There has been NOTHING living overseas that has inspired more ill feelings toward my host country or put me in a sweaty fit than driving. I never was a tense or frustrated driver, but here....grrrrr. Never in my life have I choked back so much profanity! It amuses me to think that something so silly as how people drive sparks such a reaction--I think it's because when I'm in the car, I'm going somewhere and it's then that I miss the ability to be efficient and get so much done on an outing, ala America. EVERYTHING takes so long and EVERYWHERE we go, it's in a monstrous crowd, whether it's on a freeway or in a shop. When in Rome, I do what I need to, because driving by "my" rules won't get my anywhere--literally. Watch out!


Panjiyuan is also known as the Dirt Market. In the "olden days" (which here can mean 50 years ago--or 5) the market was in a space with no it's been spruced up. For some reason it doesn't make the top of the lists for tourists, but it should. While the Pearl Market and the Silk Market have all the electronics and knock-offs, the Dirt Market has all the trinkets and "real" antiques (haha--things that are made antique by burying stuff in the ground and letting it age for a bit). Some things are old, though--I think it's funny when I'm told that "no, this is not old, only 150 years" because to a people whose culture is 5,000 years old, it is new!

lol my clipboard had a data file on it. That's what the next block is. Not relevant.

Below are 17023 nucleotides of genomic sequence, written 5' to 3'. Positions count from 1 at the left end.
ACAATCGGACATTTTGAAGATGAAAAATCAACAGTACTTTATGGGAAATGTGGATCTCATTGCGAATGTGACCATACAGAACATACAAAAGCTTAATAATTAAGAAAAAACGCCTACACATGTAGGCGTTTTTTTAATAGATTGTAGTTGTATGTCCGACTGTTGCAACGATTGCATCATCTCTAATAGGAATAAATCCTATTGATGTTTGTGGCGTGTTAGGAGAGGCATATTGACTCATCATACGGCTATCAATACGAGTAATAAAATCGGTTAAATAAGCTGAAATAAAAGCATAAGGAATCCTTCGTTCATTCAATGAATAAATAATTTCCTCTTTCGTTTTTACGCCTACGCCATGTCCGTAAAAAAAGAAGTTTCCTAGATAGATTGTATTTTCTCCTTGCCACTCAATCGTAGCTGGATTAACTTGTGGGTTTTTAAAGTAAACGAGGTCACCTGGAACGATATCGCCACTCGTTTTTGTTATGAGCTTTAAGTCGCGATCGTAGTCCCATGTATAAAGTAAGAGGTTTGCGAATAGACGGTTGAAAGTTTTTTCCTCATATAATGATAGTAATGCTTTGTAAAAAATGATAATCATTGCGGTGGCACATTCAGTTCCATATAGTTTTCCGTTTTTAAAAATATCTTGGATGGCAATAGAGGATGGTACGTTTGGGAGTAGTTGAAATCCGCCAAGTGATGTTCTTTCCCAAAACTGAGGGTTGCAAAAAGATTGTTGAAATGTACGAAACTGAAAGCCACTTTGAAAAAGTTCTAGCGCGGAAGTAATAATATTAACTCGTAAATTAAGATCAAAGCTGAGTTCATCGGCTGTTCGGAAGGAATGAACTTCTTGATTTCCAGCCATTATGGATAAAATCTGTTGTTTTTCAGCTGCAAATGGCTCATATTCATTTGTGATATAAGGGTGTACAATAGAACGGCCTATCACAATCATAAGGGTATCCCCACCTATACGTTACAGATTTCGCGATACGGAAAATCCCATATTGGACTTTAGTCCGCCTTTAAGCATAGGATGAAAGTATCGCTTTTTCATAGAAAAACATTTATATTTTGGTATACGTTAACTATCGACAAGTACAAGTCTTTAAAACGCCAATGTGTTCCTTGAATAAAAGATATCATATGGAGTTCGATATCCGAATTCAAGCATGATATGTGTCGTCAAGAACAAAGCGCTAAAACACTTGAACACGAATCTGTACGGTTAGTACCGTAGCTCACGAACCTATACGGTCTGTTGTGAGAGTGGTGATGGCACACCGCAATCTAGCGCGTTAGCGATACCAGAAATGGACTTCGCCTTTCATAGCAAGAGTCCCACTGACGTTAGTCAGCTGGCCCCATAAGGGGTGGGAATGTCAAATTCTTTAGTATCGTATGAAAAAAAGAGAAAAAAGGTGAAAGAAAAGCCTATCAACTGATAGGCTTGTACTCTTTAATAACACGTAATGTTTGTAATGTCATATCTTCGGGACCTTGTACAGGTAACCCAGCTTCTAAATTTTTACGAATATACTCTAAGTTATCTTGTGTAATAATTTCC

The dirt market is only open on the weekends and best early in the morning. It's busy and crowded and there's always something unusual to see. Like this:

Man's best friend(s)...FOREVER. And a rabbit. Today several people were selling furs outside the main entrance. I really don't know what kind of furs they are, but many of them are clearly dyed and painted to look exotic. I suppose some of them might be dogs, but I couldn't tell, and they absolutely would not let me take pictures. The expression on this black dog, however...he does seem completely astonished to find himself in such a state.

We also saw a guy getting thrashed by two other guys, who were kicking and punching the snot out of him. I wondered if he was a thief...but he was really getting a beating. As we walked on, we saw security guards running over there, but they all looked about 16 in their faded baggy uniforms. I wondered if they would have any authority to stop things. When we lived in Tanzania, we saw thieves beaten terribly and knew that often they would be killed. I haven't seen as much of that here, but obviously, being caught stealing is taken seriously by people on their own.

Roasted sweet potatoes mean fall in Beijing. I don't like sweet potatoes...but the smell of them baking is heavenly!

The lanterns are thin fabric and wire like chicken wire. So so cute hanging in groups from a ceiling. Mark has them in his reception space and I love them.

Already learning the requesite photo pose.